Are There Any Heirs to the Student Movement of 1968?
The "lords and ladies of rebellion" are now going into retirement, the anniversary retrospect this time is more historicised and more anecdotal than that of the 30th anniversary. And what about the young ones – the students of today? Are there any heirs to the 68 student movement and do they still relate to the APO (extra-parliamentary opposition)? At first glance the majority of German students seem anything but revolutionary. The new Bachelor degree courses at German universities – geared so much more to the labour market - do not exactly leave them much scope for new departures or awakenings, most of the time it is a real hard slog.
A much divided protest sceneAs divided and splintered as it may seem, there is a young political protest scene that was very much in evidence at the G8 summit at Heiligendamm: there are "anti-Germans" taking sides with Israel by criticising left-wing anti-Semitism, traditional anti-imperialist leftists with the Junge Welt (a Marxist newspaper) tucked in their pockets and an Arafat scarf round their necks as proof of their dissidence. Anti-fascist groups fight against the neo-nazi scene, the youth environmental movement fight to save the climate, critics of genetic engineering fight to save the fields, anti-globalisation activists organise courses to learn how to make life-size dummies of politicians for the next demonstration and, last but not least, there is a whole army of non-conformist circus clowns that never ever miss a march.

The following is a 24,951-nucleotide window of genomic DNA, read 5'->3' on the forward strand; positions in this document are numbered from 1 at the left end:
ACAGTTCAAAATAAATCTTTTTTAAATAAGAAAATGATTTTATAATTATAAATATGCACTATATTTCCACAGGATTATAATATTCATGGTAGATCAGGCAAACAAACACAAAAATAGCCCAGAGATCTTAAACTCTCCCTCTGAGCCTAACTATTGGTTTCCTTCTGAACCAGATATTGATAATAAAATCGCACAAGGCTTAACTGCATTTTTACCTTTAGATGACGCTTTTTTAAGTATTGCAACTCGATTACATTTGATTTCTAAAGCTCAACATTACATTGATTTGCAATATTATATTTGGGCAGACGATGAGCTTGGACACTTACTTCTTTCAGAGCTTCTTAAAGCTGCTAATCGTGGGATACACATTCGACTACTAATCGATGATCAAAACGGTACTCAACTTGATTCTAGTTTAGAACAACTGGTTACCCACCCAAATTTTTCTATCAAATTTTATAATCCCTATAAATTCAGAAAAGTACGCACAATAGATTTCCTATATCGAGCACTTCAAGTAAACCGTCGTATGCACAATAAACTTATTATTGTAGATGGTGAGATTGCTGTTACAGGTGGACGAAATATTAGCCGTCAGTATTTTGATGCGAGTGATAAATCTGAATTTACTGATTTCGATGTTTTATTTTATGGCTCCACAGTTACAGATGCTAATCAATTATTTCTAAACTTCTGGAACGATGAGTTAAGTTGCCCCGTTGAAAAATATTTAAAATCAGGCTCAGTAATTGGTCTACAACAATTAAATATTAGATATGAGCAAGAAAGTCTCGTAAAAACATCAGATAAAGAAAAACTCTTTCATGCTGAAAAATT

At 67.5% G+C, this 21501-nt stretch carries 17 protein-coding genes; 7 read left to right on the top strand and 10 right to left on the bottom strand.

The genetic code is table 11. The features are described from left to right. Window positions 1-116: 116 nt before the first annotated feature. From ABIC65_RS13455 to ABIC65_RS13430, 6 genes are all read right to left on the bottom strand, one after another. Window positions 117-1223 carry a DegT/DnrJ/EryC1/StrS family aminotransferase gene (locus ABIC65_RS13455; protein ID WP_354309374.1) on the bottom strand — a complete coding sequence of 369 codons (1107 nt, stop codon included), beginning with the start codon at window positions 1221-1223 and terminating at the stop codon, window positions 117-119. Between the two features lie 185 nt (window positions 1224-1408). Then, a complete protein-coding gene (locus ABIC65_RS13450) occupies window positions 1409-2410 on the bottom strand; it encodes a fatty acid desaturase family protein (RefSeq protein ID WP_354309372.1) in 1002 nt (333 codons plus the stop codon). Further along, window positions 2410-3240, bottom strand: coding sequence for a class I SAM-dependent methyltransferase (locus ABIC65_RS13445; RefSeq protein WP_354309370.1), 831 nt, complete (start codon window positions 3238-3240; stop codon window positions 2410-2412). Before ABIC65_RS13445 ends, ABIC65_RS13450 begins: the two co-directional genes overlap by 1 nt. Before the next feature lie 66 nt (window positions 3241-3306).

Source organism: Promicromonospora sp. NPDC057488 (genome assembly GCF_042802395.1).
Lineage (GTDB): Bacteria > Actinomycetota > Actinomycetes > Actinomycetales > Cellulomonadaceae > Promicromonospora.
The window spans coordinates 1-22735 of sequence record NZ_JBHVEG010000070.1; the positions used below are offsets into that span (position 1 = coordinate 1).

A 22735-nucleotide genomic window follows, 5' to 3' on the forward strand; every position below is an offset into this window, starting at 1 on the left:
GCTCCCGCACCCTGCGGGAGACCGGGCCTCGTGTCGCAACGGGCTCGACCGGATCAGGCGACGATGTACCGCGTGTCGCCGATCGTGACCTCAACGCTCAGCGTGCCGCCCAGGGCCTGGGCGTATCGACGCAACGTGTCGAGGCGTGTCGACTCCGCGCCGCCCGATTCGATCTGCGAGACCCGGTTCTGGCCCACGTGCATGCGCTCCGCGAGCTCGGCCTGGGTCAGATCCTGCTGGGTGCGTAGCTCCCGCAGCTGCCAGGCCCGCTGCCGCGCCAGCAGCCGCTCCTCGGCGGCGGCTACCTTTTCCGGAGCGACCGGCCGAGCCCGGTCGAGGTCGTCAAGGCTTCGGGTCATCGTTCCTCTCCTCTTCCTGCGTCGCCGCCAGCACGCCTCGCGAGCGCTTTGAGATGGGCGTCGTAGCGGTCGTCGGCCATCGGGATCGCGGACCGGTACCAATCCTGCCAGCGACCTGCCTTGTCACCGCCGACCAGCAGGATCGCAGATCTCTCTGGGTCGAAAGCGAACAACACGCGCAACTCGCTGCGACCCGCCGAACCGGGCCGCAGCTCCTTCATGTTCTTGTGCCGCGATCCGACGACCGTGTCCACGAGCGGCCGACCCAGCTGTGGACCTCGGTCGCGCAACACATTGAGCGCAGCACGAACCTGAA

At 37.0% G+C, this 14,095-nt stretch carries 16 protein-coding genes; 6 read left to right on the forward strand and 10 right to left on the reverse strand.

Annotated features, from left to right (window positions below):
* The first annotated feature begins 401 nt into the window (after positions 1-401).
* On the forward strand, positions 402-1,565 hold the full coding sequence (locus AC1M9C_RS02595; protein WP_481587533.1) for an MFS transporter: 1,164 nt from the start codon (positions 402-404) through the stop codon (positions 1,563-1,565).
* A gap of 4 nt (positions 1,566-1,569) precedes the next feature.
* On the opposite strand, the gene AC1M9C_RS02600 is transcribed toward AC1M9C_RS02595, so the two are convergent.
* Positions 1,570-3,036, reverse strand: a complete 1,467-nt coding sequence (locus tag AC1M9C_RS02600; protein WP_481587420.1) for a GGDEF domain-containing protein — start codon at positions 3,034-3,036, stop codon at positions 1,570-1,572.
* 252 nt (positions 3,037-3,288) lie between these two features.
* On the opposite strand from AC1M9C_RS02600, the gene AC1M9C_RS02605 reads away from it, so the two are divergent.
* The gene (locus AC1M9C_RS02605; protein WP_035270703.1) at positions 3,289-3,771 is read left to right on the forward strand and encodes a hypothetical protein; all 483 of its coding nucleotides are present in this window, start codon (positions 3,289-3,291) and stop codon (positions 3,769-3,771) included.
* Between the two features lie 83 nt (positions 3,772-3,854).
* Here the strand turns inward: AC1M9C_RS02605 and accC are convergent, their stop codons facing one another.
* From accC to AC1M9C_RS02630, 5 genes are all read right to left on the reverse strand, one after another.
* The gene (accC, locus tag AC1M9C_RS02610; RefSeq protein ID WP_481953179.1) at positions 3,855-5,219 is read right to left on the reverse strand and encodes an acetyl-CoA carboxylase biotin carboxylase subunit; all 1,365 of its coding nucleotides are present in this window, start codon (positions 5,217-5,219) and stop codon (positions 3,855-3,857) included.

The anti-globalisation movement, Attac, did in fact attempt to unite all these factions under one roof, in order to give them more clout. This network, although only partially student-based, can be compared with the 68 movement in one way at least – the "Attacers" also managed to force society to start thinking about an issue that had long been overlooked and misunderstood – in their case, globalisation. Does the APO still mean anything to them at all? Or is it anachronistic even to ask the question?
Provocation as a completely normal form of PRAttac pioneer, 30-year-old Felix Kolb, is of the opinion that the 68 movement now lies buried deep in the dungeons of history. By the time the social scientist was old enough to become politically active, "the big anti-atomic-power demos in Brokdorf had unfortunately already become a thing of the past." He is very sober and unideological in his approach to it all – for him the 68 rebellion did not stand for the beginning of a decline, but for a rearing up against, what was then, a deeply authoritarian petty-bourgeois society and for the cultural freedom that had been hard earned. "We are still feeling the benefits of this today," says Kolb. Even younger ones went into real raptures about the rebels of 68, says Berlin specialist in movement research, Dieter Rucht, "They see their imaginativeness, cheek, enthusiasm and optimism as a source of inspiration.